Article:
Assured Advice 29: Safety of products in rented accommodation

Our members' have asked Warwickshire County Council Trading Standards Service for advice on a few questions in relation to the safety of products within rented accommodation.

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This Primary Authority Advice has been produced by Warwickshire County Council Trading Standards Service, in partnership with The Property Ombudsman and Propertymark, for use by member businesses as an aid to complying with the law. If you follow this advice correctly, your local Trading Standards Service should respect this and not ask you to comply with the law in a different way. If you are contacted by a local authority enforcement body, please inform them that you are a member of the scheme.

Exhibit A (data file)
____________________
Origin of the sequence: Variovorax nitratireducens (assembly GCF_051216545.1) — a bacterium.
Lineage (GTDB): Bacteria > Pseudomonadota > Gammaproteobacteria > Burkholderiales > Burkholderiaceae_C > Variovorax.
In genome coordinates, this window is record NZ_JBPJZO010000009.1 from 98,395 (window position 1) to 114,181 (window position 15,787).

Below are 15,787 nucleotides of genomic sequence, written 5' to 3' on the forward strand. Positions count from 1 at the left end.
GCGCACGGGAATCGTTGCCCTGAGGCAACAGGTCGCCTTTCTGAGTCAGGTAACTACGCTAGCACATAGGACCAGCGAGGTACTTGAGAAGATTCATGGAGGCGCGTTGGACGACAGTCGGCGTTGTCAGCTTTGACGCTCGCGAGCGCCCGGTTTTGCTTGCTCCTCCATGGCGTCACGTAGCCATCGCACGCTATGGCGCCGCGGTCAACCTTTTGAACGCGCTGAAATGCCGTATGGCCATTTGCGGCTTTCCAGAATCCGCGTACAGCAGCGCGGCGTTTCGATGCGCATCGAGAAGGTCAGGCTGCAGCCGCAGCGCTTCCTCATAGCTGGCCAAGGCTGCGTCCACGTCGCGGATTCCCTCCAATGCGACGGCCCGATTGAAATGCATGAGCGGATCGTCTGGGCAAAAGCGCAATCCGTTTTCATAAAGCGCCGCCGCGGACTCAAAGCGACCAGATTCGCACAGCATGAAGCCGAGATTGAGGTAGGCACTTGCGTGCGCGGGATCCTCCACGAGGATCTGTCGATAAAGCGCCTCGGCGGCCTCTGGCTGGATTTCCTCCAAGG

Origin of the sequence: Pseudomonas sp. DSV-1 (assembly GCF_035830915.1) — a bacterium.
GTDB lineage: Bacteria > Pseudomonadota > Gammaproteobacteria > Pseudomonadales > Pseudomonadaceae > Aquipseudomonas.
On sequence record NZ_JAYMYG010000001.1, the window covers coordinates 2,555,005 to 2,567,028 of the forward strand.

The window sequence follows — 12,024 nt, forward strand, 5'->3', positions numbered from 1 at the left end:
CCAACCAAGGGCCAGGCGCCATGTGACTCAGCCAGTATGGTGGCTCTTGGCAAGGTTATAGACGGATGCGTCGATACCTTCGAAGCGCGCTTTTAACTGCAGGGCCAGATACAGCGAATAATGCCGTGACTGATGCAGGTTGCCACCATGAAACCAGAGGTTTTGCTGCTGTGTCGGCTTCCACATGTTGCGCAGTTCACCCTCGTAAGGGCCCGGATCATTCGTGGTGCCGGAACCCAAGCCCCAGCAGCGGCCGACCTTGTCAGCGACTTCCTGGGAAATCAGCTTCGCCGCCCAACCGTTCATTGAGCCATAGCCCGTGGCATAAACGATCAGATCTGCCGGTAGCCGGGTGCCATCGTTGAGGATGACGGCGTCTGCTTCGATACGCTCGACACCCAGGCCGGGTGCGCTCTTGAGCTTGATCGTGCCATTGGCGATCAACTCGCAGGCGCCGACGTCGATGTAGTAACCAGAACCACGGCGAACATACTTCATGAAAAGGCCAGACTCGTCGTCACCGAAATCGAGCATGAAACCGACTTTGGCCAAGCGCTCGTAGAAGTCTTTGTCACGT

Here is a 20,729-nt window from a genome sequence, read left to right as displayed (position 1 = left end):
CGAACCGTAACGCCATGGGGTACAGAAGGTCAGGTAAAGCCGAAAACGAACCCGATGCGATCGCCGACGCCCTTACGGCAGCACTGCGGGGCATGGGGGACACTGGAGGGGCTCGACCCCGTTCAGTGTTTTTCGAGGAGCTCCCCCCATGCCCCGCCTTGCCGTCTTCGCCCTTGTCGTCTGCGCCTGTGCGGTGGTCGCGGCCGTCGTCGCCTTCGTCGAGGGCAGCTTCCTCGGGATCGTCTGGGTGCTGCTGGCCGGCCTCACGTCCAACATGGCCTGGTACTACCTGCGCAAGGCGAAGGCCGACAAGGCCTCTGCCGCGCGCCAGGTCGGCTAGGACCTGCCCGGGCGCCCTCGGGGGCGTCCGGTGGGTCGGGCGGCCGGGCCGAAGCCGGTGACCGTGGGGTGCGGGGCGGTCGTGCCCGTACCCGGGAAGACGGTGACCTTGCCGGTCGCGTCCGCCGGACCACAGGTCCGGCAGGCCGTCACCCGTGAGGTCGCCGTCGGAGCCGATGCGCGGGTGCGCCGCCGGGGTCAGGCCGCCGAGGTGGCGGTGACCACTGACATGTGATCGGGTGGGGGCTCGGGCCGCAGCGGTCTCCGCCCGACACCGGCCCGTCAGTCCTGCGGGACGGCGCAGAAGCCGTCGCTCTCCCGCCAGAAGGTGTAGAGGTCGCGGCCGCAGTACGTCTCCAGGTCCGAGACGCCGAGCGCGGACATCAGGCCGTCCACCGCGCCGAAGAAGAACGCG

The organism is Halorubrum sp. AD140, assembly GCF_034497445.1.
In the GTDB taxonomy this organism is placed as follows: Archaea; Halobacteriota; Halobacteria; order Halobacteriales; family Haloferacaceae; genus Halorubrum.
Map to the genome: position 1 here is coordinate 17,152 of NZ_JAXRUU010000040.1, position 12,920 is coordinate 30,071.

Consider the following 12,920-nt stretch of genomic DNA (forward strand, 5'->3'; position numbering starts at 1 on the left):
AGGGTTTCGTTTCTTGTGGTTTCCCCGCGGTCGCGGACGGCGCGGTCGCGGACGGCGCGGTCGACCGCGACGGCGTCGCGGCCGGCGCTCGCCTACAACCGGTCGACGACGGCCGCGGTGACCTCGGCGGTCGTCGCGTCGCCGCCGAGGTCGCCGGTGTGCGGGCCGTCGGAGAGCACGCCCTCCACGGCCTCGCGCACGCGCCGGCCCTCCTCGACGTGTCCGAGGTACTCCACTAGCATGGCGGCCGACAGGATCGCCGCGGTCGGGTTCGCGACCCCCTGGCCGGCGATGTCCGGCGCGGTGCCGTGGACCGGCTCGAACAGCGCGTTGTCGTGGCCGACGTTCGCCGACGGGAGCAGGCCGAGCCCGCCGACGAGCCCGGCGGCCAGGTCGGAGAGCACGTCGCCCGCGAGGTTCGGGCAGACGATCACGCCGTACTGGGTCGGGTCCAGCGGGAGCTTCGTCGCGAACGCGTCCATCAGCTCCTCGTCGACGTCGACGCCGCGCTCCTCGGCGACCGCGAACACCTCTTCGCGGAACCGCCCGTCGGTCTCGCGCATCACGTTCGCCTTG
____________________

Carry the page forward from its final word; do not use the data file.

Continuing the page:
Assured advice issued:

1. What are the General Product Safety Regulations’ responsibilities with regard to let accommodation?

Under regulation 8 of General Product Safety Regulations 2005 (GPSR), a distributor shall act with due care and shall not supply any product which he should have presumed, on the basis of information as a professional, is a dangerous product. Regulation 2 defines these terms as follows:

  • A ‘distributor’ is any professional in the supply chain whose activity does not affect the safety properties of a product (e.g. a landlord).
  • ‘Supply’ includes making a product available, in the context of providing a service, for use by consumers.
  • A ‘product’ is something that is intended for consumers, which is supplied in the course of a commercial activity. This includes new, used or reconditioned items.
  • A ‘dangerous product’ is any product other than a safe product.
  • A ‘safe product’ is (briefly) one that, under normal conditions of use and bearing in mind its overall nature and characteristics, presents no more than minimal levels of risk.